Monday, April 10, 2006

What Do We See?

Richard Feynman, Nobel laureate in physics, said that if our eyes were ten times more sensitive than they are, we would detect extremely dim light of one color as a series of intermittent flashes of equal intensity. That's remarkable! It follows from the fact that light is a particle, or at least a series of packages, not a "beam."

But I wonder if we would see the world with more sensitive eyes any differently. We would integrate the electromagnetic packages much as our minds make motion pictures out of a series of stills presented at 24 frames a second. The kind of animals we are, with the kind of bodies we have, and the kind of mind we have, requires that the physical world be made of solid objects, and that light from them be steady. So we would overlook discrepancies (as we do now with the blind spot, perspective effects, and constancies of color and size, for example).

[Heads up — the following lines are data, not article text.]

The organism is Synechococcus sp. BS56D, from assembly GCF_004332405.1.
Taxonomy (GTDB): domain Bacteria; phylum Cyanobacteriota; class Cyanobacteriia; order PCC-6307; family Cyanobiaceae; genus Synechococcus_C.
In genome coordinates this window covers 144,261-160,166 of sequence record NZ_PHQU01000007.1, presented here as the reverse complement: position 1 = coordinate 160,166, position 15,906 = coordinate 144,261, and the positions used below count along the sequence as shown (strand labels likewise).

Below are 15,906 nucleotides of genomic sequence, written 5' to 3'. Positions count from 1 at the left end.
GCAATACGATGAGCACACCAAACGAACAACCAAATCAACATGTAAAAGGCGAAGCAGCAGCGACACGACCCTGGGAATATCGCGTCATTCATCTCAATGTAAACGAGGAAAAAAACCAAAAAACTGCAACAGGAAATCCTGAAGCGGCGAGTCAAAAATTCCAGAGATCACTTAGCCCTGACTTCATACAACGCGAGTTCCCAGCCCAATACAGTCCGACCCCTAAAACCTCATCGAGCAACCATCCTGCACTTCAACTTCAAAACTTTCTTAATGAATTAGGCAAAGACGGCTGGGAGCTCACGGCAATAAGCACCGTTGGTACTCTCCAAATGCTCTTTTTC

Still, if we are so committed to seeing the world in a certain way, regardless of the stimulation of our sense receptors, then it makes you wonder if we really know anything about what's "out there."

Reference: Feynman, R. P. (1988). QED: The strange theory of light and matter. Princeton University Press.

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